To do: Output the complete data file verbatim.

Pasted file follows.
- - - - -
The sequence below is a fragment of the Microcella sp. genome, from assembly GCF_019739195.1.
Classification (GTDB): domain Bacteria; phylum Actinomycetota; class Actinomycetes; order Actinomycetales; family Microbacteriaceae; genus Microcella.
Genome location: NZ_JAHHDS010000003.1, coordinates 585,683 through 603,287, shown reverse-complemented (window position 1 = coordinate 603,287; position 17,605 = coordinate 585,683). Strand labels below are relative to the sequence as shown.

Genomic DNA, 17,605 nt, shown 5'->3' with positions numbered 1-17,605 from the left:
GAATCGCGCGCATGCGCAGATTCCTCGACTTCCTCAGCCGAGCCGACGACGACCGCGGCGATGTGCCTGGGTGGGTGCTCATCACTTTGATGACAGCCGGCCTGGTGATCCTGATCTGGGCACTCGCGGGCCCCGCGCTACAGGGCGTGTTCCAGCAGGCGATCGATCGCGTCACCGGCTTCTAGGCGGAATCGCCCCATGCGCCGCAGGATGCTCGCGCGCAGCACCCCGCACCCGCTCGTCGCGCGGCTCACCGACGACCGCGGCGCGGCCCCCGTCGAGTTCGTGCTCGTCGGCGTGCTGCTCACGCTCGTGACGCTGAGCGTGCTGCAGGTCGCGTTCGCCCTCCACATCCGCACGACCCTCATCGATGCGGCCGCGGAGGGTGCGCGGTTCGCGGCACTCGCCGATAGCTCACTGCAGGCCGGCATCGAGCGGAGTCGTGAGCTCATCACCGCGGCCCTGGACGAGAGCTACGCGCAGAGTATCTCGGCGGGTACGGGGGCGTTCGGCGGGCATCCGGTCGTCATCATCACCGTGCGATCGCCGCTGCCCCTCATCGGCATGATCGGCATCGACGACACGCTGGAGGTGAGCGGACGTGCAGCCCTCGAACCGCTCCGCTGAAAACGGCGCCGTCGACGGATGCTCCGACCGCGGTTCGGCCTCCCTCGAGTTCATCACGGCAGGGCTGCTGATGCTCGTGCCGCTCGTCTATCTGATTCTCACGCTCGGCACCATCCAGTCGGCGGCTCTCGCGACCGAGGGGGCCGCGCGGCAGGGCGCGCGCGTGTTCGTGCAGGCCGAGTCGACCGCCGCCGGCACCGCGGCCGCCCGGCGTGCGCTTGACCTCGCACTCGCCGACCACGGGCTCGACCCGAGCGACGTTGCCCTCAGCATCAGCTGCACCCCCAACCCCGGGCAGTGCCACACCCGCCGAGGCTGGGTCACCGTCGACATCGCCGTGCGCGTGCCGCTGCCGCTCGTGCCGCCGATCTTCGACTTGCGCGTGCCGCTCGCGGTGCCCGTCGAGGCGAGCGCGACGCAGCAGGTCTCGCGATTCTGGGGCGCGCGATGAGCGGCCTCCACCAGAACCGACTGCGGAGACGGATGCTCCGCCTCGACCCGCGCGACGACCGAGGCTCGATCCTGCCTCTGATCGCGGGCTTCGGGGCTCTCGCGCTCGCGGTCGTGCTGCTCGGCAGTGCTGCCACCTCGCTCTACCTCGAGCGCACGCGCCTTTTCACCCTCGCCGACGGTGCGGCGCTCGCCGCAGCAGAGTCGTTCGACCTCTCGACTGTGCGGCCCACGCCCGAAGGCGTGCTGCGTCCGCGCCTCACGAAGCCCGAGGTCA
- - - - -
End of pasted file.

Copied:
The sequence below is a fragment of the Microcella sp. genome, from assembly GCF_019739195.1.
Classification (GTDB): domain Bacteria; phylum Actinomycetota; class Actinomycetes; order Actinomycetales; family Microbacteriaceae; genus Microcella.
Genome location: NZ_JAHHDS010000003.1, coordinates 585,683 through 603,287, shown reverse-complemented (window position 1 = coordinate 603,287; position 17,605 = coordinate 585,683). Strand labels below are relative to the sequence as shown.

Genomic DNA, 17,605 nt, shown 5'->3' with positions numbered 1-17,605 from the left:
GAATCGCGCGCATGCGCAGATTCCTCGACTTCCTCAGCCGAGCCGACGACGACCGCGGCGATGTGCCTGGGTGGGTGCTCATCACTTTGATGACAGCCGGCCTGGTGATCCTGATCTGGGCACTCGCGGGCCCCGCGCTACAGGGCGTGTTCCAGCAGGCGATCGATCGCGTCACCGGCTTCTAGGCGGAATCGCCCCATGCGCCGCAGGATGCTCGCGCGCAGCACCCCGCACCCGCTCGTCGCGCGGCTCACCGACGACCGCGGCGCGGCCCCCGTCGAGTTCGTGCTCGTCGGCGTGCTGCTCACGCTCGTGACGCTGAGCGTGCTGCAGGTCGCGTTCGCCCTCCACATCCGCACGACCCTCATCGATGCGGCCGCGGAGGGTGCGCGGTTCGCGGCACTCGCCGATAGCTCACTGCAGGCCGGCATCGAGCGGAGTCGTGAGCTCATCACCGCGGCCCTGGACGAGAGCTACGCGCAGAGTATCTCGGCGGGTACGGGGGCGTTCGGCGGGCATCCGGTCGTCATCATCACCGTGCGATCGCCGCTGCCCCTCATCGGCATGATCGGCATCGACGACACGCTGGAGGTGAGCGGACGTGCAGCCCTCGAACCGCTCCGCTGAAAACGGCGCCGTCGACGGATGCTCCGACCGCGGTTCGGCCTCCCTCGAGTTCATCACGGCAGGGCTGCTGATGCTCGTGCCGCTCGTCTATCTGATTCTCACGCTCGGCACCATCCAGTCGGCGGCTCTCGCGACCGAGGGGGCCGCGCGGCAGGGCGCGCGCGTGTTCGTGCAGGCCGAGTCGACCGCCGCCGGCACCGCGGCCGCCCGGCGTGCGCTTGACCTCGCACTCGCCGACCACGGGCTCGACCCGAGCGACGTTGCCCTCAGCATCAGCTGCACCCCCAACCCCGGGCAGTGCCACACCCGCCGAGGCTGGGTCACCGTCGACATCGCCGTGCGCGTGCCGCTGCCGCTCGTGCCGCCGATCTTCGACTTGCGCGTGCCGCTCGCGGTGCCCGTCGAGGCGAGCGCGACGCAGCAGGTCTCGCGATTCTGGGGCGCGCGATGAGCGGCCTCCACCAGAACCGACTGCGGAGACGGATGCTCCGCCTCGACCCGCGCGACGACCGAGGCTCGATCCTGCCTCTGATCGCGGGCTTCGGGGCTCTCGCGCTCGCGGTCGTGCTGCTCGGCAGTGCTGCCACCTCGCTCTACCTCGAGCGCACGCGCCTTTTCACCCTCGCCGACGGTGCGGCGCTCGCCGCAGCAGAGTCGTTCGACCTCTCGACTGTGCGGCCCACGCCCGAAGGCGTGCTGCGTCCGCGCCTCACGAAGCCCGAGGTCA